I actually wrote something about this on my blog. My all time favorite Sondheim show because it revolves around two of my favorite things, making art and love. The concept of the show and conversations about art are enticing of course, but moreover I think some of Sondeim’s best music is in this musical. One of the first things I learned about Sondheim in college was that one of the unique things about his compositions is that the characters' thoughts drive the music, not the other way around and that’s something exemplified perfectly in this show. It’s George and Dot’s passion that brings them together and it’s their passion that tears them apart. 


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4. Into the Woods (musical, not the film)


Similarly to Sunday in the Park, this show has some of my favorite Sondheim songs and so much clever wordplay. I love how he subverts expectations through the second act and the lessons learned by the characters by the end of the show. More than anything though, I am incredibly biased toward this musical because I had the opportunity to perform in it in high school and it was an incredibly transformative experience for me. 

5. La La Land (2016)


Probably my favorite movie musical of recent years. Dare I say, the last truly good movie musical? There are a handful of criticisms of this musical that I can understand, but they can never make me hate it. As I get older, I try to broaden my horizons and watch more classics/old Hollywood films and I think the reason some of those old movie musicals have more charm and whimsy than movie musicals made today is because of the simplicity they had. I think La La Land captures that perfectly. Ryan and Emma’s natural chemistry, the effect of them singing live, the use of sound stages and cinematography, I love it immensely. 


Speaking of old Hollywood, I watched this for the first time a year or two ago and enjoyed how clearly La La Land was inspired by it, but so different from it. More than anything I was blown away by the level of dancing in the film (which I soon learned would be a staple in any film featuring Gene Kelly). Funny, romantic, full of some gorgeous shots and entertaining drama, and some of the catchiest songs. 


This one is interesting because I love the Off Broadway soundtrack more than the Broadway soundtrack but Eurydice remains one of my dream roles. I’m also a bit biased with this show because it wouldn’t be on this list if I didn’t have the fortune to see it live. The music is catchy and the story is devastating but the production design takes it to a whole other level. What the creative team was able to achieve through lights, a fog machine, and a rotating platform was amazing, it’s one of my favorite live shows I’ve seen.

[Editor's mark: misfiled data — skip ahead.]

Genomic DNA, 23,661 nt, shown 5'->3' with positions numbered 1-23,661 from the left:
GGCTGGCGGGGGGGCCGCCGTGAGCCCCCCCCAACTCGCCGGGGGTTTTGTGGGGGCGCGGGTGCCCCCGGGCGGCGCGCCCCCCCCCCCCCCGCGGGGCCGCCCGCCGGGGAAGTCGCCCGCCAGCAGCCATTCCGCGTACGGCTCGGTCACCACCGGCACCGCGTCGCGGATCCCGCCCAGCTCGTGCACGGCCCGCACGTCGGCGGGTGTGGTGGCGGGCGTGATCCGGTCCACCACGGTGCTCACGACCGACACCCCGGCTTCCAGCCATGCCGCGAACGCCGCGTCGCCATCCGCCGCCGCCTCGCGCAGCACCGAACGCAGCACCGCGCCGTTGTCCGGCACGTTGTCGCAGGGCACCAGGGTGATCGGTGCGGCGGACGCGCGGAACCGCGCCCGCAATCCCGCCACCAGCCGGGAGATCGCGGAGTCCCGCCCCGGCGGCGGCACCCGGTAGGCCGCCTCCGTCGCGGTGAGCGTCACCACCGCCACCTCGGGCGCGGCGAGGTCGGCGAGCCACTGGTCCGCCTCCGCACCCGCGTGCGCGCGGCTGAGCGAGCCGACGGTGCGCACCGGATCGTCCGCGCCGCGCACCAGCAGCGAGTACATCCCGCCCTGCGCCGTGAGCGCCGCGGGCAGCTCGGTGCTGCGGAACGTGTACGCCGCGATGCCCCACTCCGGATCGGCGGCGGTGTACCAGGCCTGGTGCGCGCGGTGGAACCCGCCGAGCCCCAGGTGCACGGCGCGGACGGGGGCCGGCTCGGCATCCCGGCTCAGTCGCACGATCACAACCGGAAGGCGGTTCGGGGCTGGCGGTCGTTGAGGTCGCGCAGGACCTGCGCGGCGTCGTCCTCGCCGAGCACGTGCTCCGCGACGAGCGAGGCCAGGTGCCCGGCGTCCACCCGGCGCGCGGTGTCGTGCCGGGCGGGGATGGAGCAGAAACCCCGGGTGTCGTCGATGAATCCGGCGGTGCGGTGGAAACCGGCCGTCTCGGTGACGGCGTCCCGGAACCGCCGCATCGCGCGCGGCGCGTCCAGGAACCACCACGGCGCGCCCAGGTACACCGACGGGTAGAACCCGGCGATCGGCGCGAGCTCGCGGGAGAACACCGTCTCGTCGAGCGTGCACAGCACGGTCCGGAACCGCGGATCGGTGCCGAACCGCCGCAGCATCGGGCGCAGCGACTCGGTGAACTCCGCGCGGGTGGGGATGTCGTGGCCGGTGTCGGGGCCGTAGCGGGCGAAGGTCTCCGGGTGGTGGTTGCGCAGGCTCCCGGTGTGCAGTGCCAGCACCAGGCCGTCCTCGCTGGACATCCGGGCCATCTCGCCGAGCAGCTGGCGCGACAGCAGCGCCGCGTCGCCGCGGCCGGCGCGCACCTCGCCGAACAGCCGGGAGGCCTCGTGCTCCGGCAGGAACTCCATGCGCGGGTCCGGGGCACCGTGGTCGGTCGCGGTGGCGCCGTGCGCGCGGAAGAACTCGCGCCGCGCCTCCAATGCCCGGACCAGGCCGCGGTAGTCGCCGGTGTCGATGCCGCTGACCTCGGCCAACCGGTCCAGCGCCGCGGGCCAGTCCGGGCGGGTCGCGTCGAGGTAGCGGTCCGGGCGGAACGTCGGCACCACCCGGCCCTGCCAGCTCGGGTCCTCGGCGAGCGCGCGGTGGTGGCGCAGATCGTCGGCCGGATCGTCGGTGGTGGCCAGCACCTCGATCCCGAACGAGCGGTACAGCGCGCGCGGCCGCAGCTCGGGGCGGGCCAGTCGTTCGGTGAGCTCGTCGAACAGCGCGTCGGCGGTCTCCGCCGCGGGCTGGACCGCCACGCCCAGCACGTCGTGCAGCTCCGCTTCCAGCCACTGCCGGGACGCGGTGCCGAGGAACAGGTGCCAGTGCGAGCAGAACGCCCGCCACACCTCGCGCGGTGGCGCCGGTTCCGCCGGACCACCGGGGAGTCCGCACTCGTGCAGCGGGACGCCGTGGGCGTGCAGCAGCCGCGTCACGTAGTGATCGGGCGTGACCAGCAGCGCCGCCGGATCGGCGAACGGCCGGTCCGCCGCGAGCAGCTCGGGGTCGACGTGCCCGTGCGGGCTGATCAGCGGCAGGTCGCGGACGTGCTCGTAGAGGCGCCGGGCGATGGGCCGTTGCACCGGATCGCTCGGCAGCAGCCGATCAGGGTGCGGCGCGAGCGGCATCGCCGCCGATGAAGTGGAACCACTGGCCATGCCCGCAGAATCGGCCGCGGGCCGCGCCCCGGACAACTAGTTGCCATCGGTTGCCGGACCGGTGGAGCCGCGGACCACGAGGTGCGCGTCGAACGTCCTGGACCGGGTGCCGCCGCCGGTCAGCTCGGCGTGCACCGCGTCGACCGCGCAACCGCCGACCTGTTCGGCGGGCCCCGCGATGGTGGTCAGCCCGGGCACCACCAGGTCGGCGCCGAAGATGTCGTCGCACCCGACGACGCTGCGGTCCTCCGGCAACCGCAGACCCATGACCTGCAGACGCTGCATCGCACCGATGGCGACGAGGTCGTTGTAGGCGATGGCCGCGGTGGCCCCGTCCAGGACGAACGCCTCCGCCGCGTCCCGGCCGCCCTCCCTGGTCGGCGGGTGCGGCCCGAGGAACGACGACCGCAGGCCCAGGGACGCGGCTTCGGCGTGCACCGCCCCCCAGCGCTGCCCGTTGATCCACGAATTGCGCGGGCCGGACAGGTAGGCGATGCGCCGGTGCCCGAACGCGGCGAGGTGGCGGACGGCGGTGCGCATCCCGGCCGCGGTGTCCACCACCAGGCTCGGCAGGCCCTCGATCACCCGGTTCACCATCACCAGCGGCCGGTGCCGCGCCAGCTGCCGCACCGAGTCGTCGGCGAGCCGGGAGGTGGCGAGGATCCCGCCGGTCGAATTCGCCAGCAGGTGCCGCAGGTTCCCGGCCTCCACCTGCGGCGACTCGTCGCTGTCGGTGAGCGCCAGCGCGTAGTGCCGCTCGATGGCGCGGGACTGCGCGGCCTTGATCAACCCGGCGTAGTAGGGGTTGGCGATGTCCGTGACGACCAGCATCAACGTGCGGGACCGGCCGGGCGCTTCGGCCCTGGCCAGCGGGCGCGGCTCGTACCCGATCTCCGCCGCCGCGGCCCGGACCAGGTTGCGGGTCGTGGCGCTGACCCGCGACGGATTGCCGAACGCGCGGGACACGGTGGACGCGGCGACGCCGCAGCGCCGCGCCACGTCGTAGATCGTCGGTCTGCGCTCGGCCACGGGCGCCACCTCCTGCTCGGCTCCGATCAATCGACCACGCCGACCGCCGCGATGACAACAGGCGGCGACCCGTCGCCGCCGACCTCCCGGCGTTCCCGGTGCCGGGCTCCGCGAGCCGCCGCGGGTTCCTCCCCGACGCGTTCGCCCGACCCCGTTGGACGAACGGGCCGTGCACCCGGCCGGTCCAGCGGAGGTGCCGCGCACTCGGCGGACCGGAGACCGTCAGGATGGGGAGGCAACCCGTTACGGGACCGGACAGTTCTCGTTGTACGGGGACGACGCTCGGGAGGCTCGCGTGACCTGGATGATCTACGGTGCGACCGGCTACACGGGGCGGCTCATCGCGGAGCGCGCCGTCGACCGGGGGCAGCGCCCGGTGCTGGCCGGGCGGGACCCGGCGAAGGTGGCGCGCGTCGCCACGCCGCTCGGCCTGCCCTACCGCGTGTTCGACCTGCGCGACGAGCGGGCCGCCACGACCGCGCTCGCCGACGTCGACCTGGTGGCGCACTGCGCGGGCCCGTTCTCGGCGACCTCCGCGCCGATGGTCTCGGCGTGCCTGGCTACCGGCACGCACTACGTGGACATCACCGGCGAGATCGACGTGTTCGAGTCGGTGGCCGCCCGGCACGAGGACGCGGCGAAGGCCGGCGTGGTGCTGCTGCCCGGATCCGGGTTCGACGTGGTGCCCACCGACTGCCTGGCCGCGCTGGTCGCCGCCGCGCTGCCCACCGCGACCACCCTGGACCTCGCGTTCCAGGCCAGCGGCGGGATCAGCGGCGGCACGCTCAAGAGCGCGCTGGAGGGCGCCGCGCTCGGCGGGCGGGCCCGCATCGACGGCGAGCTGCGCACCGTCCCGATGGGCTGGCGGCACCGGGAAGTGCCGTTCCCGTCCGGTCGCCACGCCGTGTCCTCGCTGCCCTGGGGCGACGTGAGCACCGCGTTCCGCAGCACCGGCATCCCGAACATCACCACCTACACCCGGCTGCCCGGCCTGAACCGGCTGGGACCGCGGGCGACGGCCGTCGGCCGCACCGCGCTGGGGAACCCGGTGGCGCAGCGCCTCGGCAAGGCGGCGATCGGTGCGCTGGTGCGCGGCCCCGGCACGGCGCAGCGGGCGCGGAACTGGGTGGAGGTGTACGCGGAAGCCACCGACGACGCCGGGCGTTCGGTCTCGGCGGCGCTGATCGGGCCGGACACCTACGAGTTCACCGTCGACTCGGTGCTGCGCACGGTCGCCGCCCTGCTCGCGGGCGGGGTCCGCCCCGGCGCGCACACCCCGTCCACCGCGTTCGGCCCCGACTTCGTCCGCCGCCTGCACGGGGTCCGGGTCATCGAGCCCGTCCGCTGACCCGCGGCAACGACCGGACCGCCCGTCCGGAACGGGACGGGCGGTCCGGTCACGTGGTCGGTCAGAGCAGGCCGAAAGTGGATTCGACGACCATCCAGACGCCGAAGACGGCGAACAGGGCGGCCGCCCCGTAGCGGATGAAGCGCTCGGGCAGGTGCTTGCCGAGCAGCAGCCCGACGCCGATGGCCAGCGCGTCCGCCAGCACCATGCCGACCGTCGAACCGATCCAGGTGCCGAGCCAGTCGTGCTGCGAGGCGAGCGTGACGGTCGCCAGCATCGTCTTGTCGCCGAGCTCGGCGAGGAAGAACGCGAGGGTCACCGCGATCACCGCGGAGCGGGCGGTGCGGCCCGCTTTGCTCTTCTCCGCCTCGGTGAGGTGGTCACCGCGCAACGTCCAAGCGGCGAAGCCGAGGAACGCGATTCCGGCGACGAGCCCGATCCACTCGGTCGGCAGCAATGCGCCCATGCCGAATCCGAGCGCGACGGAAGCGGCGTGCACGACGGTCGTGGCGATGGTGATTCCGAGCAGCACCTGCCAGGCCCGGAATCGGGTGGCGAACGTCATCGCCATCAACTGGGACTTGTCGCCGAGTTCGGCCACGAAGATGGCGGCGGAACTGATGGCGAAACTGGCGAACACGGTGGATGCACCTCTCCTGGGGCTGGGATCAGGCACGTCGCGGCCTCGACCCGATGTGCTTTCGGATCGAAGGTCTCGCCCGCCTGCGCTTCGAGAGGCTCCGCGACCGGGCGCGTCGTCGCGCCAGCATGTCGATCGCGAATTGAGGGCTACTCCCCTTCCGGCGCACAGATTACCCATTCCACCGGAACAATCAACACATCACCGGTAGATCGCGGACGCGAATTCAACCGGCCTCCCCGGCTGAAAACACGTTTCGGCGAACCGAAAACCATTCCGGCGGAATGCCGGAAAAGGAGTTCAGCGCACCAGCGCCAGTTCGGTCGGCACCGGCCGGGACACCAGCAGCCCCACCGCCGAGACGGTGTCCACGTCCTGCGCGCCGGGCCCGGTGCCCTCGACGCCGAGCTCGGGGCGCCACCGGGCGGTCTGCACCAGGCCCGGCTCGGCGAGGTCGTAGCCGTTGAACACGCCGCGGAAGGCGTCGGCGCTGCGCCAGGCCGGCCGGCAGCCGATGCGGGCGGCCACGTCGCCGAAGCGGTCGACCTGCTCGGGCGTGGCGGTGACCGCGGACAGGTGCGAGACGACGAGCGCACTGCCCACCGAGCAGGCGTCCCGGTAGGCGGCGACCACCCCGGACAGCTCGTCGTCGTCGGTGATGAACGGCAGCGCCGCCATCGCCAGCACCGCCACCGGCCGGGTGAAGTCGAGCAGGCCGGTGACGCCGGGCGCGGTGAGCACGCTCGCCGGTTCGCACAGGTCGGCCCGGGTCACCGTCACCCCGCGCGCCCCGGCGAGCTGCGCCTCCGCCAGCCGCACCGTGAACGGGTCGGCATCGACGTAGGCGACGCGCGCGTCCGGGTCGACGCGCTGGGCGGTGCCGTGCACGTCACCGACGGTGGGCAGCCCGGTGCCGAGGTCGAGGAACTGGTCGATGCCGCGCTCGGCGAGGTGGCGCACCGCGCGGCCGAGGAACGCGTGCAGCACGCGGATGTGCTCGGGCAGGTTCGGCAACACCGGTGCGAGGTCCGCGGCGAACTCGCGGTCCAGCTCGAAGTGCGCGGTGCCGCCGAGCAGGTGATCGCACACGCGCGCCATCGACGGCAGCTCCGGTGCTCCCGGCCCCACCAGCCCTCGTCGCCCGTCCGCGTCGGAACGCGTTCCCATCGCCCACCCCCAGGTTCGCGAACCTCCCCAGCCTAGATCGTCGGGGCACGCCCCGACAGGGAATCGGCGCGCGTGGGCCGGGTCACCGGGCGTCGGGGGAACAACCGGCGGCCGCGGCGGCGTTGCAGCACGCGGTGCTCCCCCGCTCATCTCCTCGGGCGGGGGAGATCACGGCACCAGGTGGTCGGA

Initially, this show didn’t make the list, but in reminiscing about my favorite musicals I’ve had the pleasure of seeing live I had to add it. If I’d never seen Newsies when it came to town I don’t know that I would be as into theatre as I am today. I always loved performing and seeing shows but I don’t think it was until I saw Newsies with my best friend freshman year of high school that I got serious about pursuing theatre. The music was fun and catchy, the story was simple, the newsies incredibly likable, and the dancing was incredible. Looking back almost a decade later, I recognize how strong the character work of all the actors was and how effective the staging is for such a stagnant set. It truly is a classic. 


Great Comet is a show I’ve never been able to see live but the music speaks for itself. I’m usually not a huge fan of operas/operettas but the sung-through nature of the show doesn’t hinder the catchiness of the music. Even now, years removed from my obsession with this show I realize how much of the cast recording I’ve learned just listening in passing. It also has my favorite trope, unrequited love. It works especially well in musicals, the conventions and theatricality of the show lend themselves well to conveying the yearning and heartbreak that accompanies love that will never be. I also love how funny the Great Comet is while it handles material that is so dramatic and at times, incredibly sad. It deserved more at the Tonys. 


Is this a serious musical? No. Do I think it’s on par with some of the shows on this list? Absolutely not. But I love it immensely. The caveat being, I’ve been in live late night performances and that atmosphere is one of the biggest reasons it made it on this list. It doesn’t negate the fact that “Sweet Transvestite” is one of my favorite musical numbers in a movie and that the show is too iconic to leave off my list. I literally joined an entire theatre frat in college just to make Rocky my life for 3 months, it has a special place in my heart. 


Zandalee’s Honorable Mentions:


2.  Company

4.  Moulin Rouge (2001)


Us, D.I.Y. Rock Stars consider musicals great fodder for stoking our inspiration.  It’s no wonder that we have consumed so many of them over the years.  Both live on-stage and film adaptations help us ask ourselves what stories we want to tell when we’re writing our own songs. 

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How about you?  

What are YOUR favorite musicals of all-time?